So, we arrived at lake Sevan, the biggest body of water. The scenery reminded us of Tibet, a high altitude desert. Mount Ararat was majestically permeating the horizon, both the big and the small peaks. According to the Bible, Noah's Arc landed on top of that mountain. The nearby fields were green but there were not too many trees. Unfortunately, Armenian soil was very infertile throughout most of the country and depended heavily on food imports. The lake water is finally rising after decades of Soviet attempts to drain it for irrigation. The water was reasonably warm and the swimming season was due to start within a week or two. Commercial fishing in the lake was not permitted but people used tricks such as transporting fish in caskets in order to smuggle it to Yerevan.
Our group stopped for lunch with a local family. After having yogurt soup we were served chicken with beans. Beans were meant for vegetarians and chicken for everyone else. Armenians ate three courses just like the Russians did: a soup, a main course and tea.
Armenians say they were first!
Most are surprised to learn that Armenia was the first country in history to embrace Christianity as a state religion. The Armenian church is unique, just like the Armenian language. The churches have no icons because it was considered idolatry. The church door was always located in the west while the altar was east facing the rising sun. The doors were low so you must bow to enter. There were no benches and the congregation stood during the service. Everyone was welcome anytime to stop by and speak to the priests if they wished to do so, Armenians and non-Armenians alike. Our guide requested to translate for a group of Mormons that visited Armenia and were interested in learning about their faith.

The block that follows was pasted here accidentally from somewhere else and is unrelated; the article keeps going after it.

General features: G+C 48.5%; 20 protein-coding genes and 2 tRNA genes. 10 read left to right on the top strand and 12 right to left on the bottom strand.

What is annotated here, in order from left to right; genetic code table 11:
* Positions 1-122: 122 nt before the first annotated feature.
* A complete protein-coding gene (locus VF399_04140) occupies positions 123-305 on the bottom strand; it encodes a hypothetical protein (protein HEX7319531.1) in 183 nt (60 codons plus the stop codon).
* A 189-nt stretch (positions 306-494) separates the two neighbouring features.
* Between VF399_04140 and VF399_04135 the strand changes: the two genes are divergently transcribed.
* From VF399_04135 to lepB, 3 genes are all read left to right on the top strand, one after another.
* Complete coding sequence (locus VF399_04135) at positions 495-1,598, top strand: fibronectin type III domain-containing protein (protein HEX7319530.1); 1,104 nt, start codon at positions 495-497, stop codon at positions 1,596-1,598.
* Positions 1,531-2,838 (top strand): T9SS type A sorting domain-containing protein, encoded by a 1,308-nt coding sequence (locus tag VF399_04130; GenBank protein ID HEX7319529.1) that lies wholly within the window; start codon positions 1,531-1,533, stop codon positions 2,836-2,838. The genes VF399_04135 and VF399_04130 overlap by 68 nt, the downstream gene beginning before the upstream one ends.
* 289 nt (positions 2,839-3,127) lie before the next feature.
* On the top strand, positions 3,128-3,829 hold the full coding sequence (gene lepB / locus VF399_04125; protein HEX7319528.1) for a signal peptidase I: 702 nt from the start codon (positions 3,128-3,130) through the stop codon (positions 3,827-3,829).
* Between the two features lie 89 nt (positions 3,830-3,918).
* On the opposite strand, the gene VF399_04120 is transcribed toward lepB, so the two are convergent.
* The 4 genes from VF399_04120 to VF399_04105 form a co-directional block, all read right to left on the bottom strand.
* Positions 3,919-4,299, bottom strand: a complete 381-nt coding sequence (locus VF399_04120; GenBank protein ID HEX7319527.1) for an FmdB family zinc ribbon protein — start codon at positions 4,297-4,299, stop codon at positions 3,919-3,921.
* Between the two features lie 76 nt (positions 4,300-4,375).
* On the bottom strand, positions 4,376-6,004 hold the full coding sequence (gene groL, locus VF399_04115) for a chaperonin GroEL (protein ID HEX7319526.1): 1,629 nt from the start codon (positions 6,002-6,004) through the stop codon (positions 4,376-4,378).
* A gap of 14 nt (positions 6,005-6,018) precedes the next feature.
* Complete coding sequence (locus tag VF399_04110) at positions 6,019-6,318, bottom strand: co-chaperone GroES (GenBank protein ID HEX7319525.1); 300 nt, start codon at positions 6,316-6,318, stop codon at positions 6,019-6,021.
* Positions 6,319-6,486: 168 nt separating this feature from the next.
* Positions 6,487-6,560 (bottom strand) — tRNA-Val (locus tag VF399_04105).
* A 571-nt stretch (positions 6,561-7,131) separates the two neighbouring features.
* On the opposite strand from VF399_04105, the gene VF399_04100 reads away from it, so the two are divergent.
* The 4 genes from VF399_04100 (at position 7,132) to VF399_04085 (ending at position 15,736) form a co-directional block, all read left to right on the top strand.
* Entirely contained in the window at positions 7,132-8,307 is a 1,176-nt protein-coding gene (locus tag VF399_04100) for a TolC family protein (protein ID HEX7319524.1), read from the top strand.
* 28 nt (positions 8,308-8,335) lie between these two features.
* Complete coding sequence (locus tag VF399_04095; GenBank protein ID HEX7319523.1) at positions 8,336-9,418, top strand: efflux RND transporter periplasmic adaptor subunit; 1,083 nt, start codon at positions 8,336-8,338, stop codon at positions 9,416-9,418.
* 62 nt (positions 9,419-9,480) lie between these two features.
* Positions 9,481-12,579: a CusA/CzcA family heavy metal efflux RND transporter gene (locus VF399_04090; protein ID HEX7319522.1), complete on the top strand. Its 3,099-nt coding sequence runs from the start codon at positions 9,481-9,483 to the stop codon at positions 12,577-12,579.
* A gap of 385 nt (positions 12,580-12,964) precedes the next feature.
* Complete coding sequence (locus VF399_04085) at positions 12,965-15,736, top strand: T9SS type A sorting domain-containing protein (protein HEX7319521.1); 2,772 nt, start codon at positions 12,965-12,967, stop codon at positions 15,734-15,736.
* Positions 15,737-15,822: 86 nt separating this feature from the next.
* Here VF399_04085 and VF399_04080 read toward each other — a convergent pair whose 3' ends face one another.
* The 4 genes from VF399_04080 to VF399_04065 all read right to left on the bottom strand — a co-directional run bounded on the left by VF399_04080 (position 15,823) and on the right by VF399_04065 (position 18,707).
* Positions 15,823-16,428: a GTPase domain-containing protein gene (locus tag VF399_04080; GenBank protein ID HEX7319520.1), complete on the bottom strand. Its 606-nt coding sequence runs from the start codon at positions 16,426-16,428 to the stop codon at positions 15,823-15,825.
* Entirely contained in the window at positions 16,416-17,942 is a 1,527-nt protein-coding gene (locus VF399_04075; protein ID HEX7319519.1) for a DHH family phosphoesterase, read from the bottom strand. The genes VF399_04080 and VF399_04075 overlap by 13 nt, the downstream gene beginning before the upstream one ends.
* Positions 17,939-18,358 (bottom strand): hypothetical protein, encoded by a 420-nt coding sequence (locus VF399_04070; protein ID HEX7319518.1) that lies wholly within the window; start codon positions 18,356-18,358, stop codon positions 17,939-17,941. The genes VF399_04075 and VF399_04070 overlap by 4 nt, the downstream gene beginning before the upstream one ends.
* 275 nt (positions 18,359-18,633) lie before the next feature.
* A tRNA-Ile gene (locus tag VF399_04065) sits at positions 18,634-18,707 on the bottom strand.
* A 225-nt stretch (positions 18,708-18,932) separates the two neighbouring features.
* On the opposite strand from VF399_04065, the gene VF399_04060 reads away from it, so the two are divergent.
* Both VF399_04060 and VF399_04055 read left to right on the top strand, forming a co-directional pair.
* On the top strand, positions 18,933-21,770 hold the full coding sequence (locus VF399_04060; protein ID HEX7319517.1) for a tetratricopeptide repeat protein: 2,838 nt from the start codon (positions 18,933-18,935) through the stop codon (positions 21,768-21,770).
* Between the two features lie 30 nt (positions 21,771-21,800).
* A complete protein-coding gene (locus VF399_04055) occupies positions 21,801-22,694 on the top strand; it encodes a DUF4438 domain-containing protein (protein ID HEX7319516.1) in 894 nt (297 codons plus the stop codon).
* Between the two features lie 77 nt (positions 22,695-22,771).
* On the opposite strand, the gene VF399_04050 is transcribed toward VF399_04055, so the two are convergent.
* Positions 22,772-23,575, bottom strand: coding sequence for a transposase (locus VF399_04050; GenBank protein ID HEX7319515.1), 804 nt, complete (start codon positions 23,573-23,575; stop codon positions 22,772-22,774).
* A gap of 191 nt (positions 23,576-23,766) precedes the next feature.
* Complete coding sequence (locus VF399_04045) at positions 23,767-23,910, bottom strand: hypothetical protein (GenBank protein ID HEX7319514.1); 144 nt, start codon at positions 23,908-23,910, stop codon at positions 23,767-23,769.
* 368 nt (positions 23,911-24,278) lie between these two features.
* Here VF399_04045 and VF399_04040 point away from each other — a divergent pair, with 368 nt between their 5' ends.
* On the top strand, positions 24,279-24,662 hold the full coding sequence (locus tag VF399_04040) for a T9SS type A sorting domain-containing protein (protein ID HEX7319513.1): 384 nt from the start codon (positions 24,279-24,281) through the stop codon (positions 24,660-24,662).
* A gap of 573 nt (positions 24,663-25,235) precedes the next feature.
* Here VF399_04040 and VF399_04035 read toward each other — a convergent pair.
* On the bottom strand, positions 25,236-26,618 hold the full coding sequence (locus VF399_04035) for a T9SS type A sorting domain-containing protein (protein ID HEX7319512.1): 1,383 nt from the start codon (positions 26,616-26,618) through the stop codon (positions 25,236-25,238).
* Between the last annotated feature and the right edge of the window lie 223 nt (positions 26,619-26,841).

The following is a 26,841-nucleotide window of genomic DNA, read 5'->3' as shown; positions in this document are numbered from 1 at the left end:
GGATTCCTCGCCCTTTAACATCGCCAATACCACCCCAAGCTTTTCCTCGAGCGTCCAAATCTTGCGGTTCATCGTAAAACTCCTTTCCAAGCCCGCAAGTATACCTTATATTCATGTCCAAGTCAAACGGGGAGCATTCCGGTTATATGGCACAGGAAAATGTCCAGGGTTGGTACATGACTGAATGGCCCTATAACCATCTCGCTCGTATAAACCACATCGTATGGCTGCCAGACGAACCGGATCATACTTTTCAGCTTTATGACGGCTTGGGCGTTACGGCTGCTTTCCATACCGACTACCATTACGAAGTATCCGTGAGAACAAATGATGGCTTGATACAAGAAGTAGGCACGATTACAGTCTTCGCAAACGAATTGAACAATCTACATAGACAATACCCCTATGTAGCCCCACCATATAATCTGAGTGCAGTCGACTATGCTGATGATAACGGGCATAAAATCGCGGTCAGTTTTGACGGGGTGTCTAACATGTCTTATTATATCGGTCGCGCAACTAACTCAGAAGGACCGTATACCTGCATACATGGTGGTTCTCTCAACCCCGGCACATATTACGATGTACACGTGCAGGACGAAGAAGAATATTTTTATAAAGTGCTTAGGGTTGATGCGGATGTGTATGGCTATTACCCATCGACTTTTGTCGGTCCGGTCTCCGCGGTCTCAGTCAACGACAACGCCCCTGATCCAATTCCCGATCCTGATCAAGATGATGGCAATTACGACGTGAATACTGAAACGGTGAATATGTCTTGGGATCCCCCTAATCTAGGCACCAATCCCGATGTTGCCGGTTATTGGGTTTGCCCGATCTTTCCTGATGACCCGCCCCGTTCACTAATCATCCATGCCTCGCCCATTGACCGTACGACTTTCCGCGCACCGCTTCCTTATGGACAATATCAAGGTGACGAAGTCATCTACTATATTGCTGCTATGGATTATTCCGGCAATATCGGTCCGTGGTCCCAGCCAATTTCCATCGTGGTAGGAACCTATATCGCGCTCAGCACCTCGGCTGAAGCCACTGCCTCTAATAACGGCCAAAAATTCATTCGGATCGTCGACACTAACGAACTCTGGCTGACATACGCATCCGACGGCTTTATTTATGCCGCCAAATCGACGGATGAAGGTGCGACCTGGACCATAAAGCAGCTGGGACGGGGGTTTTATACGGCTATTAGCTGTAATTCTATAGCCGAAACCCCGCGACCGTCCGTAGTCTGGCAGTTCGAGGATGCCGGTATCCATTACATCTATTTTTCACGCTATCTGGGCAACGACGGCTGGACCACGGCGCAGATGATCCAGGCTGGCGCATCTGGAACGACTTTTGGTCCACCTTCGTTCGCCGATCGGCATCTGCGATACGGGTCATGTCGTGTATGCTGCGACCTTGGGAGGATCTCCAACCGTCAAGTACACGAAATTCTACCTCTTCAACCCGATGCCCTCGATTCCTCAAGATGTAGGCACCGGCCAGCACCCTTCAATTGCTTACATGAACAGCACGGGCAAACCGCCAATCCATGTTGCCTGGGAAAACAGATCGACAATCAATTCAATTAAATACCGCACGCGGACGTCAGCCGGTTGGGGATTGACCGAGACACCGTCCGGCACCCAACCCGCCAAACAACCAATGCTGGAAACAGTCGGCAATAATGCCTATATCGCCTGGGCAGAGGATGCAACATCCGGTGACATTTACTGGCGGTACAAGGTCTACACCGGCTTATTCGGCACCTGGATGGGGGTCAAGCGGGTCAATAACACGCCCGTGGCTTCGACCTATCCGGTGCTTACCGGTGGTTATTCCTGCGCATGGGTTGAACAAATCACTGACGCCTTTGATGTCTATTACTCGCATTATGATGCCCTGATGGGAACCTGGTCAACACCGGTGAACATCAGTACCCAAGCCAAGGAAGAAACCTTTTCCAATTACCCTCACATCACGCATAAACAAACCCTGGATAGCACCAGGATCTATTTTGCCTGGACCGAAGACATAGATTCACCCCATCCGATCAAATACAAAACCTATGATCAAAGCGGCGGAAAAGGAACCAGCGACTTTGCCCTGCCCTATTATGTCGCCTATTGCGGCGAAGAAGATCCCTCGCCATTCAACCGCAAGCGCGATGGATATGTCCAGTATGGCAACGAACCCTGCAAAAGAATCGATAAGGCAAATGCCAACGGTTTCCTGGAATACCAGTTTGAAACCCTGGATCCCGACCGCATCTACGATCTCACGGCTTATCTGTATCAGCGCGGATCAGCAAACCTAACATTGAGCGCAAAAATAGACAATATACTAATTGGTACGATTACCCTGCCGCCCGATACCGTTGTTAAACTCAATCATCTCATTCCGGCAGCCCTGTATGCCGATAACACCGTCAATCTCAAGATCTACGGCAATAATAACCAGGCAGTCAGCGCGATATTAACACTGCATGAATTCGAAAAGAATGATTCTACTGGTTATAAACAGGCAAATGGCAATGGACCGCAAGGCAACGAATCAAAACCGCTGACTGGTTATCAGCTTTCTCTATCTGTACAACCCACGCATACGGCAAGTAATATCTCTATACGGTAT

Armenia was not just about churches. There was one mosque in town adjacent to the Iranian cultural centre. Additionally, there was one pagan temple that was preserved from Roman times. It was built to honor a Persian god named Mitra. Inside, it looked like a smaller version of the Pantheon and it miraculously survived for two millenia being a property of local officials.
Visiting cemeteries is usually not a very exciting prospect; therefor local cemeteries were different. Each gravestone had a scene that depicted how a person died. One of them showed a fisherman that died from a snake bite; another had a bride and groom that was killed by Mongol invaders during their wedding ceremony.
Despite having gone through so many tragedies, Armenians still retain their sense of humor. Most people were highly educated and arts including theater, opera, ballet were very popular subjects. People were politically aware and knew a lot about their country. It seemed Armenians were proud of maintaining good relations with Russia, the US and Iran at the same time. We hope that conflict with Azerbaijan and disputes with Turkey will be resolved shortly, for the benefit of all.
One thing is for certain, most Armenians stated,
¨life was better in the Soviet Union.¨